Reply To: Living Standards and the Industrial Revolution


Thanks for all the answers. There’s just the thing about the population growth etc. I’ve got to get my mind across. So:
The innovations during the Agricultural Revolution increased productivity, This led to higher output and more people could be fed which caused the population to grow.
In turn more labor was available in the agricultural sector and fewer workers were needed to produce food for everyone. Usually higher productivity leads to higher wages but the additional labor now available in the agricultural sector put downward pressure on wages. On Wikipedia it says:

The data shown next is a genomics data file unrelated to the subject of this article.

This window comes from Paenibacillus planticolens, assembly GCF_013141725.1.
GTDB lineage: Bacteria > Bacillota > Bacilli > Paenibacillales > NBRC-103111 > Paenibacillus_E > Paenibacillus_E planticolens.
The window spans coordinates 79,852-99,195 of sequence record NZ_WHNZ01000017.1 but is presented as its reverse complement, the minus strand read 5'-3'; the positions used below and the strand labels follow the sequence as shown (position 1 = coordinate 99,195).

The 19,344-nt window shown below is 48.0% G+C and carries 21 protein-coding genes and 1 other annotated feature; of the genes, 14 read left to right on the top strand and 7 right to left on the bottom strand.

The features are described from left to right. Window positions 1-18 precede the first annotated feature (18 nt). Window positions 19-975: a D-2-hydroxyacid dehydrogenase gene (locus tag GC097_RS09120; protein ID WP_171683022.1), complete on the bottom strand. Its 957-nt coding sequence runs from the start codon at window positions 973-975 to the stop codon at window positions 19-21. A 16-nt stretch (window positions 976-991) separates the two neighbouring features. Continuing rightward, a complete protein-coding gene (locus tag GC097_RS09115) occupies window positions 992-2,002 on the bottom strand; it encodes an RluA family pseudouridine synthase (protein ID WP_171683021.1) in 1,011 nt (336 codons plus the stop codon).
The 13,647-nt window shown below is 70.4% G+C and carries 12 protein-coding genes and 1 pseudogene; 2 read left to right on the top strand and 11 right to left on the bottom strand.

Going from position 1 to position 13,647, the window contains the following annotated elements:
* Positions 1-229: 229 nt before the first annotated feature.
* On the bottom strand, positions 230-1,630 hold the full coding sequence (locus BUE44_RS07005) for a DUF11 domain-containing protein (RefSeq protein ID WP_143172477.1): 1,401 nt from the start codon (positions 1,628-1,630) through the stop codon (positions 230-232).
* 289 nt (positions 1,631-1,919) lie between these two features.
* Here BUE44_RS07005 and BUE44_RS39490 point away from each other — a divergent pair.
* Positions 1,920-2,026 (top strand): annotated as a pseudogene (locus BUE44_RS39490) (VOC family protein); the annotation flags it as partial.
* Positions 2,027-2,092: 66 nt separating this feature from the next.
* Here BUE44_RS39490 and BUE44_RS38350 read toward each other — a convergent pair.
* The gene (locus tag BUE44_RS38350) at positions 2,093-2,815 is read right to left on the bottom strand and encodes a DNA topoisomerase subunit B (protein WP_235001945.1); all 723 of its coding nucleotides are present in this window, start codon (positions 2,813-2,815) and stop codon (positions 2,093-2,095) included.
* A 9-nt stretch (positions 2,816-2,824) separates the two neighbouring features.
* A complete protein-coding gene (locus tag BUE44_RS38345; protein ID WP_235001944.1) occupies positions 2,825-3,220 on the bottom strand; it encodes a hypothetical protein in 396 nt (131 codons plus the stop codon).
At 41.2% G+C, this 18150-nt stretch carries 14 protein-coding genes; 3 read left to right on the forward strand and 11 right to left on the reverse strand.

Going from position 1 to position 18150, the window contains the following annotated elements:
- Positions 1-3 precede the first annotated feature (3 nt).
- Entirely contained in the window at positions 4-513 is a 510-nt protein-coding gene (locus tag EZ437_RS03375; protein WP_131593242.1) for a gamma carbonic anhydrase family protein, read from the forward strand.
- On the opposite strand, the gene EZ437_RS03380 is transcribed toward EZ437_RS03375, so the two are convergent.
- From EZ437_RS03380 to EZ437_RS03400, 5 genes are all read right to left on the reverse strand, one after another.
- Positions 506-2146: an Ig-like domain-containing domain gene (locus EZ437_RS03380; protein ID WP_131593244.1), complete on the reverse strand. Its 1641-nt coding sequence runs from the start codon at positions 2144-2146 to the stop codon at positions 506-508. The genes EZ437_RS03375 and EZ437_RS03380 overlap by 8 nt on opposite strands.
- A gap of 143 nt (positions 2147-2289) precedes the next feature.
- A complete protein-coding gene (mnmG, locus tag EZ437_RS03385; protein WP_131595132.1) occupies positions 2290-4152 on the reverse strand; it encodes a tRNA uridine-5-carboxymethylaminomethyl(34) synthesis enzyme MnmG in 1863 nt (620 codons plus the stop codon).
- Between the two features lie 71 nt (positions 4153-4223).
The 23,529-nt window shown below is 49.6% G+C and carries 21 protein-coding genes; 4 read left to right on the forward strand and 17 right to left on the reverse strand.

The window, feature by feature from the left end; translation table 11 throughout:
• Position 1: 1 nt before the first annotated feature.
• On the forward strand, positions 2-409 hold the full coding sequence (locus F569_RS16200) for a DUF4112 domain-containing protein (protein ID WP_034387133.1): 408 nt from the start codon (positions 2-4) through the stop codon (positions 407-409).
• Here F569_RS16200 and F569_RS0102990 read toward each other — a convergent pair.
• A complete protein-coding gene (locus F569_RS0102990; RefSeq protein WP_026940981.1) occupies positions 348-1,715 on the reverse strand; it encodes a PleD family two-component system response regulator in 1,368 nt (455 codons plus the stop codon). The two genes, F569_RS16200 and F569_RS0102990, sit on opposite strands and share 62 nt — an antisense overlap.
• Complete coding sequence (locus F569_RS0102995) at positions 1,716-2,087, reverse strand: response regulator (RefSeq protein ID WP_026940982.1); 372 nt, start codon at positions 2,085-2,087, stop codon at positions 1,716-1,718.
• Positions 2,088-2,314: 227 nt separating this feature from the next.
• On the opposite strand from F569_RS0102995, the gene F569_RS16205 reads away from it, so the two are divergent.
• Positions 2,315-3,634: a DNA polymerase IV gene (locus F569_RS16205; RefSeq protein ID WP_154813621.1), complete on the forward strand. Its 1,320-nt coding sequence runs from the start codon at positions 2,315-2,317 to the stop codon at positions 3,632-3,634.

“New agricultural implements were invented at an increasing pace all through the 1800s allowing agricultural populations in Britain to actually decrease.” (1)

While society as a whole benefited dramatically from these innovations, some farmers whose work became obsolete did not. This phenomenon is called Creative Destruction.

The accumulation of capital and the labor freed up during the agricultural revolution led to the Industrial Revolution and the construction of factories. No one forced the people to move to the cities. Instead, they were offered a new option. They could have pursued work on the fields or some other place but a lot of them chose to work in the industry where salaries were higher.

Is this correct?